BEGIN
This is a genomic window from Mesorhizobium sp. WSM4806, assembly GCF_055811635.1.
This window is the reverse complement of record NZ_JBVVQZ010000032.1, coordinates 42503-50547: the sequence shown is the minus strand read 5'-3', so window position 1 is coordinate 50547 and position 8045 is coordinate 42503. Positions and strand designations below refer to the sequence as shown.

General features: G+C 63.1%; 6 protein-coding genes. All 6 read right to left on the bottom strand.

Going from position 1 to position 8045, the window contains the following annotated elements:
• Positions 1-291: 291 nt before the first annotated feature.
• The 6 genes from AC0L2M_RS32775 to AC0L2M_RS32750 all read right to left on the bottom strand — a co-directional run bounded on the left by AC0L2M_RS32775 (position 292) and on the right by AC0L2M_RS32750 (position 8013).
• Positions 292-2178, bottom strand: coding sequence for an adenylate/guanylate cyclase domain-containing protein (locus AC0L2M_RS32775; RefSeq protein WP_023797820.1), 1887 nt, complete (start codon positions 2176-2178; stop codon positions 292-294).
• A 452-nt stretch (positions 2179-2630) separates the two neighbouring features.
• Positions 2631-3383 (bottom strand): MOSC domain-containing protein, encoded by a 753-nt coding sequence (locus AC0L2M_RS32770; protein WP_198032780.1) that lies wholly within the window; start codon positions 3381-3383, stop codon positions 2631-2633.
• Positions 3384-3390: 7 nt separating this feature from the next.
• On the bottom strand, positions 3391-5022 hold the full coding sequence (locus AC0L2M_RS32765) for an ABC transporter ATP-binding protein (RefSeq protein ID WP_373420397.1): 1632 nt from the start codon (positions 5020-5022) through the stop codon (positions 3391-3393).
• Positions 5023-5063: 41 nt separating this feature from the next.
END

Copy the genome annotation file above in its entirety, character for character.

This is a genomic window from Mesorhizobium sp. WSM4806, assembly GCF_055811635.1.
This window is the reverse complement of record NZ_JBVVQZ010000032.1, coordinates 42503-50547: the sequence shown is the minus strand read 5'-3', so window position 1 is coordinate 50547 and position 8045 is coordinate 42503. Positions and strand designations below refer to the sequence as shown.

General features: G+C 63.1%; 6 protein-coding genes. All 6 read right to left on the bottom strand.

Going from position 1 to position 8045, the window contains the following annotated elements:
• Positions 1-291: 291 nt before the first annotated feature.
• The 6 genes from AC0L2M_RS32775 to AC0L2M_RS32750 all read right to left on the bottom strand — a co-directional run bounded on the left by AC0L2M_RS32775 (position 292) and on the right by AC0L2M_RS32750 (position 8013).
• Positions 292-2178, bottom strand: coding sequence for an adenylate/guanylate cyclase domain-containing protein (locus AC0L2M_RS32775; RefSeq protein WP_023797820.1), 1887 nt, complete (start codon positions 2176-2178; stop codon positions 292-294).
• A 452-nt stretch (positions 2179-2630) separates the two neighbouring features.
• Positions 2631-3383 (bottom strand): MOSC domain-containing protein, encoded by a 753-nt coding sequence (locus AC0L2M_RS32770; protein WP_198032780.1) that lies wholly within the window; start codon positions 3381-3383, stop codon positions 2631-2633.
• Positions 3384-3390: 7 nt separating this feature from the next.
• On the bottom strand, positions 3391-5022 hold the full coding sequence (locus AC0L2M_RS32765) for an ABC transporter ATP-binding protein (RefSeq protein ID WP_373420397.1): 1632 nt from the start codon (positions 5020-5022) through the stop codon (positions 3391-3393).
• Positions 5023-5063: 41 nt separating this feature from the next.